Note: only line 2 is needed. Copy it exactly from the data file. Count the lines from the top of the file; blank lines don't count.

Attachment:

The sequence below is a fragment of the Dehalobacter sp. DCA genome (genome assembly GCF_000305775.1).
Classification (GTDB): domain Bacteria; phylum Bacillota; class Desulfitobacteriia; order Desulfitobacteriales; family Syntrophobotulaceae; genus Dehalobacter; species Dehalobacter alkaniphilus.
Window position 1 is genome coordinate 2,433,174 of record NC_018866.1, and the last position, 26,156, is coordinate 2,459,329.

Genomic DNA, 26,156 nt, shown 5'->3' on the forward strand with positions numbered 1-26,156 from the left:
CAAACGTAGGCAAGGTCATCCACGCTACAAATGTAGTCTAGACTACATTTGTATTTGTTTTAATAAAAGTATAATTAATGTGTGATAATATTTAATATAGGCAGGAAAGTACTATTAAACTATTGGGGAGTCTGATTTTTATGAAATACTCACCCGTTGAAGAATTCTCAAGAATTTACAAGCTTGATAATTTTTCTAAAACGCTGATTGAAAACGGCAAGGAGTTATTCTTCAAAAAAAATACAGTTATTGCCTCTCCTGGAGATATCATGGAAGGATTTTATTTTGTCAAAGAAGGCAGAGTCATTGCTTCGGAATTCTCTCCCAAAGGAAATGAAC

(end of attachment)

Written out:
Classification (GTDB): domain Bacteria; phylum Bacillota; class Desulfitobacteriia; order Desulfitobacteriales; family Syntrophobotulaceae; genus Dehalobacter; species Dehalobacter alkaniphilus.